Diets can be a dangerous territory, especially when you are experiencing heaps of external pressure and your body is developing and changing. According to the Palo Alto Medical Foundation (PAMF), diet pills are similar to amphetamines but are less potent because they stimulate the central nervous system. However, both amphetamines and diet pills share similar addictive qualities.
Teens often compare themselves to the media, literature and internet that they consume regularly—not to mention their peers that they are surrounded by each day—to look a certain way. This type of behavior can lead to unhealthy dieting methods, including diet pills. Diet pills are marketed as appetite suppressants and many can be purchased over the counter at a drugstore, making them easily accessible to teens. And it is just that accessibility that makes them so dangerous.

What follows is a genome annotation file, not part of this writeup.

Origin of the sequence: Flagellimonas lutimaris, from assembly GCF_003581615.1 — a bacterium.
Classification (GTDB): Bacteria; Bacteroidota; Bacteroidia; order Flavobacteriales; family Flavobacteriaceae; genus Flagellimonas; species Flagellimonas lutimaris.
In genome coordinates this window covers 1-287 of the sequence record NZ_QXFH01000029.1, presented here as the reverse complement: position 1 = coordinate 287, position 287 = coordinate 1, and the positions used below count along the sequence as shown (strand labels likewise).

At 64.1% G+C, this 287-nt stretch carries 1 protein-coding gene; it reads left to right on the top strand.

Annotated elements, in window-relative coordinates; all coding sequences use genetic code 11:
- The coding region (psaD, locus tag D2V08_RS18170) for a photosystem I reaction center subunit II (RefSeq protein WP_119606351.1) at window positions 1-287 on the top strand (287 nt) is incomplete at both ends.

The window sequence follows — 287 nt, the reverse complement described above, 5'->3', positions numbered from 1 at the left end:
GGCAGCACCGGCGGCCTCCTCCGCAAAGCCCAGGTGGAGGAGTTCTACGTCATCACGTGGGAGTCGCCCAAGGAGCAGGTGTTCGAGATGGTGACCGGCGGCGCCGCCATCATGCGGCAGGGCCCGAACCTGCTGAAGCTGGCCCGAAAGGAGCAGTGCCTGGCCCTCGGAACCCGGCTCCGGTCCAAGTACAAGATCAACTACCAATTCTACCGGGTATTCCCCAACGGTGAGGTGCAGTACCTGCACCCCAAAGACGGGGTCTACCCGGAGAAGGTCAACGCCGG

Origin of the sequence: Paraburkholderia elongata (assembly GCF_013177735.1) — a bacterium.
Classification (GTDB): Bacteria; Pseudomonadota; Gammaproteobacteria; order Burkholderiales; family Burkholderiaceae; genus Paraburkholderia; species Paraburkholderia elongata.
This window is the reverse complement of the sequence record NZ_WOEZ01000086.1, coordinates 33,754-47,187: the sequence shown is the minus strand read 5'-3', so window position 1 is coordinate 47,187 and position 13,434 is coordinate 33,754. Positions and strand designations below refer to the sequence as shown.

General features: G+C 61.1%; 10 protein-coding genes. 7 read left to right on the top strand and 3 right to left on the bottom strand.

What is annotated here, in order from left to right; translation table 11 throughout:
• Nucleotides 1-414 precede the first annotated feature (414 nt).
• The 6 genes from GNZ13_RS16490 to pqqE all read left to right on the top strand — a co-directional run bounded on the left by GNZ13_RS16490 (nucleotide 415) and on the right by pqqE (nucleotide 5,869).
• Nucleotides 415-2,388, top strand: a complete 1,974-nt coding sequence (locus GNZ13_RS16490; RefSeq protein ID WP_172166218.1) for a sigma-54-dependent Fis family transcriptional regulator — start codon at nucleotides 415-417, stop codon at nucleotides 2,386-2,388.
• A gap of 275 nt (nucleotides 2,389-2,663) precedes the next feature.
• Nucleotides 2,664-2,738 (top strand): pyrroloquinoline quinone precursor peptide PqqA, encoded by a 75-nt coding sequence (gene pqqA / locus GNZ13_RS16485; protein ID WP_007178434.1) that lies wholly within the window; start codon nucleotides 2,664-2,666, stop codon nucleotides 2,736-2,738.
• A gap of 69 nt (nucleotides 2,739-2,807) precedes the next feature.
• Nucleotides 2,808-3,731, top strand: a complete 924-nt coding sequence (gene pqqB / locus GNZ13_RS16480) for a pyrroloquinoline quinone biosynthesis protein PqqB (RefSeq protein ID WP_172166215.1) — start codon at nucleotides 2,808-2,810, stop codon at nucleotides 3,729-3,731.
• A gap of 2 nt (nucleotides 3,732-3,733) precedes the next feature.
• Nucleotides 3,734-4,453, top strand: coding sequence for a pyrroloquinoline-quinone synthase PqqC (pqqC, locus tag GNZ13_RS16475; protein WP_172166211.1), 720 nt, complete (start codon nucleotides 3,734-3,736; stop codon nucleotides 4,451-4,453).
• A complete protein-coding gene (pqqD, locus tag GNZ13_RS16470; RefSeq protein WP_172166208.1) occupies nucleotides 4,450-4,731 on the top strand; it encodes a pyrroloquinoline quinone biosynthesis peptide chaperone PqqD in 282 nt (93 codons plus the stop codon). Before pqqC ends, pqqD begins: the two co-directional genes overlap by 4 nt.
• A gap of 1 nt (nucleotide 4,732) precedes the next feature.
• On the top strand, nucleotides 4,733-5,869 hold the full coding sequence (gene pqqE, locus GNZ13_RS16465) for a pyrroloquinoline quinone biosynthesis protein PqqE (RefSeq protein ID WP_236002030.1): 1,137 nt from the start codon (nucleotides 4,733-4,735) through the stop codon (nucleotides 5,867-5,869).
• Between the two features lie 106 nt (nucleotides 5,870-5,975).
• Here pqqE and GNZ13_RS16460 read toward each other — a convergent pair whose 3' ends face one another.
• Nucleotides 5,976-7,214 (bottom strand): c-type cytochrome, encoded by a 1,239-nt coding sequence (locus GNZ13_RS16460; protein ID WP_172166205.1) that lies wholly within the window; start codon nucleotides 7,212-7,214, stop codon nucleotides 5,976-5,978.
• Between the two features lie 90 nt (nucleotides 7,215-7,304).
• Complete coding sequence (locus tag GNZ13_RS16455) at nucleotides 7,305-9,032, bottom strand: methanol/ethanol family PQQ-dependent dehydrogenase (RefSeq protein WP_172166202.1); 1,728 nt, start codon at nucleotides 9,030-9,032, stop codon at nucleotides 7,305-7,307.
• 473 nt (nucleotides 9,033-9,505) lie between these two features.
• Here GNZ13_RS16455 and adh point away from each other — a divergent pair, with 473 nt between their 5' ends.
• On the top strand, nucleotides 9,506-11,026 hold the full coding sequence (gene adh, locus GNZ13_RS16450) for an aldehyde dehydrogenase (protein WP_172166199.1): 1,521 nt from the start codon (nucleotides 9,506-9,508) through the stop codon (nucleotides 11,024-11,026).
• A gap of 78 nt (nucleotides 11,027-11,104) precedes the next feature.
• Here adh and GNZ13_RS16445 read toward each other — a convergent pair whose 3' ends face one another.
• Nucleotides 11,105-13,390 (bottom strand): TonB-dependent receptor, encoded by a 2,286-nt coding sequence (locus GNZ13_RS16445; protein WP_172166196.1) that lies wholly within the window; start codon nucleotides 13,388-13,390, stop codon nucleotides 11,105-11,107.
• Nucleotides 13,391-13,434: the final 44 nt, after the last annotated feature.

Studies show that 41 to 66 percent of teenage girls and 20 to 31 percent of teenage boys have attempted weight loss at some point, according to the U.S. National Library of Medicine and the National Institute on Health. Although maintaining a healthy weight and diet are important, neglecting to eat certain foods or consuming dieting pills can lead to both eating disorders and mental disorders, including depression and anxiety.
Ingesting dieting pills can also have deadly consequences, as seen in the case of 21-year-old Eloise Parry in Britain. Parry had taken some dieting pills that she had purchased online that contained highly toxic ingredients, causing extreme side effects like hot, dry skin, excessive thirst, and an unusually fast heartbeat. This illegal ingredient, “2,4-dinitrophenol” (DNP), is used for both dieting and bodybuilding, as it increases the user’s metabolic rate.
Other negative side effects of diet pill usage include:
- High blood pressure
- Excessive (and unhealthy) weight loss
If you are concerned about your weight, consult a doctor or nutritionist to develop a meal plan and exercise routine suited to your body.
Featured image Patrik Nygren